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Using Culture to Get Your Foot Through the (Firm) Doors

A Message from the Canadian-Italian Association of Osgoode (CIAO)

by Rocco Scocco and Alessandro Perri

 

Networking. Some people may love it, others may not. But whether you’re an energetic social butterfly or an introverted genius, building relationships within the legal profession can be just as essential as spending hours pouring over those course summaries to get that coveted A.

 

For many law students, networking is a new skill to be acquired, and overcoming the initial anxiety of meeting accomplished professionals can feel daunting. Culture can be a powerful tool for surmounting this potentially terrifying task. Let us explain why.

 

The most powerful professional relationships tend to develop when there is a connection built upon commonalities outside of the legal profession. Think about it. Are you only friends with your law school colleagues because you attend law school together? In one respect, yes, because you share the same space on a regular basis. But this doesn’t explain how your true friendships have evolved. You and your close friends probably share common interests, like sports, music, fashion, fine wines or an obsession with cats. More importantly, you and your very closest law school friends probably share more fundamental values as well, such as mutual respect, trust and honesty. You can tap into these common interests and values when networking, to develop the strongest relationships.

 

Cultural heritage is a powerful networking tool because it crosses so many levels of our identity. It is the food we eat, the way we express emotions, the activities we enjoy and so much more. To a very large extent, your culture makes you who you are. Networking within your own culture can make the frightening experience of speaking to new people at least that much easier. There is a comfort in speaking to someone who comes from a similar background of experience, and this will be felt mutually between you and those who are years ahead of you in their legal career.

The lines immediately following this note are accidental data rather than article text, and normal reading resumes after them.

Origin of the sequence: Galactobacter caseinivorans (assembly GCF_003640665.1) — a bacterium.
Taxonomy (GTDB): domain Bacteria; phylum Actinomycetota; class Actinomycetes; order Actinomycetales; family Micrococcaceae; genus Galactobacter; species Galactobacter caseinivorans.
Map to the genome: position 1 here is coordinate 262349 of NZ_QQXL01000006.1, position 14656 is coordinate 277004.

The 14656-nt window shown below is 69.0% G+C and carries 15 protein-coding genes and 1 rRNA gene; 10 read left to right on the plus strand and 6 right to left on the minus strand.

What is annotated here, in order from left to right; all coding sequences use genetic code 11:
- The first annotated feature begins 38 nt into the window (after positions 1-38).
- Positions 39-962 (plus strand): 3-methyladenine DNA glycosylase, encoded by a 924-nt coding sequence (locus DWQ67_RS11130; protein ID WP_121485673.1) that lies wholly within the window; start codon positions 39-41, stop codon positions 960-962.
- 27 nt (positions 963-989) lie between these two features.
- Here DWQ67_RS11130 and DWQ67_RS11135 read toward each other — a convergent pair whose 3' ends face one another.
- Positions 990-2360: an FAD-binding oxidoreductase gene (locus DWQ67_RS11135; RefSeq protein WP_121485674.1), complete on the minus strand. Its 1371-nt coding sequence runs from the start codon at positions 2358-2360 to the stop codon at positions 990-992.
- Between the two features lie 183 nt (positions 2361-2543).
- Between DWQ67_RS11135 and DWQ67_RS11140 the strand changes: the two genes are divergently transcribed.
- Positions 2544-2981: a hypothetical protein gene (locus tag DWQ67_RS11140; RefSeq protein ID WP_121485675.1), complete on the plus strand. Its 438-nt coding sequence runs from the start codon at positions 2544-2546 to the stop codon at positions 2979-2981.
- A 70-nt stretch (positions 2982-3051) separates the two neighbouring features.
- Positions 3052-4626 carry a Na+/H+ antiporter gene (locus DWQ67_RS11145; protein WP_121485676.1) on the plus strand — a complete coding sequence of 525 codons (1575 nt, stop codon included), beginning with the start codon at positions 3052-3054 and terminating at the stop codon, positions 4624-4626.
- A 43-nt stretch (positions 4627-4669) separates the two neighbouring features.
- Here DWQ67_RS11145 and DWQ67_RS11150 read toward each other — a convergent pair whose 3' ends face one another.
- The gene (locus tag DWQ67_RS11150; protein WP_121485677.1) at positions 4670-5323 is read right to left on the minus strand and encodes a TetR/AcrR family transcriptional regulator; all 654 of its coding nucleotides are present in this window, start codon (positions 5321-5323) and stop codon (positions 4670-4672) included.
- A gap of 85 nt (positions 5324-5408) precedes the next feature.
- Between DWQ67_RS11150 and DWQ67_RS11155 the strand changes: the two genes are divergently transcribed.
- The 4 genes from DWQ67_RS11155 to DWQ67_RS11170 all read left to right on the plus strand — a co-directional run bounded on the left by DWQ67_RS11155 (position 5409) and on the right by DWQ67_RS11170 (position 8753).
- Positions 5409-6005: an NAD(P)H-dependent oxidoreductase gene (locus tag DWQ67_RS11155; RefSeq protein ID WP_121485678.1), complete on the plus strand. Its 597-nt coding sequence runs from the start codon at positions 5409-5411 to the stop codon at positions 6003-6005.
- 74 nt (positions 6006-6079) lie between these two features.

As members of the Canadian-Italian Association of Osgoode (CIAO), we sought to find Canadian-Italian legal professionals that would be interested in learning about our club and developing a working-relationship. Speaking of common ground, to our surprise there is in fact another organization called CIAO (the Canadian-Italian Advocates Organization) which was founded long before we were born. We were greeted by the CIAO community with warmth as we were invited to join their executives for an informal meet-and-greet where we shared many intimate conversations. The lawyers shared litigation war stories, their views about justice and the vocational nature of joining the legal profession.

 

One of the most important lessons learned, however, is that we cannot forget our history. When Italians were new to Canada, we were not accepted or understood in the way we are today. Italians were seen as criminals, untrustworthy and uneducated. Some of the lawyers could recall stories of being physically and verbally mistreated as young immigrants in Canada. It was an uphill battle for Italians to enter the legal profession because they had no one from their culture to look up to within the profession. As young Italians and aspiring lawyers, we are grateful to have such an established community of professionals with whom we can connect on such a basic level. We also carry the responsibility of remembering what we learned about our culture’s past, to pass the knowledge to future generations of Italian lawyers, and more importantly, to understand that we are privileged in a way that other cultures are not. To those who do not have anyone in the profession to look up to in this way, we hope that you will tell your story to the future generations of lawyers who share your culture and history.

 

This being said, culture is not the be-all-end-all of networking, and it would be a mistake to make this the exclusive focus of our growing network. We have been blessed to have met so many supportive lawyers from our culture, and would like to create events that are not exclusively for Italians. We have many networking events planned for this semester, and we would like to take a moment to give a peek into some of the events we have in store for you.

 

On 8 March, 2017, we will have the pleasure of hosting the Honourable and former Supreme Court Justice Frank Iacobucci who will be introduced by none other than York University’s Chancellor Greg Sorbara. Our honored guest will share his story of laughter and tears as he journeys through the legal profession and into the Supreme Court of Canada. This is certainly an opportunity not to be missed!

 

Our ability to create these events comes from the tremendous support we have received from the Canadian-Italian legal community. We owe them a debt of gratitude and look forward to having a long relationship of introducing the current and future generations of aspiring lawyers. Culture has been a powerful tool for us, we hope that our readers will learn from our success and find support from lawyers of their heritage as they build their foundation for their adventures in the legal profession. One of Osgoode’s proudest achievements, among many things, is the breadth of diversity represented in our students and faculty alike. For every culture represented at Osgoode there is most likely a student club devoted to it. We hope you take the time to find yours and get involved. If there is not, we urge you to take the initiative to start your own! We have no doubt it will help you get your foot through the (firm) door.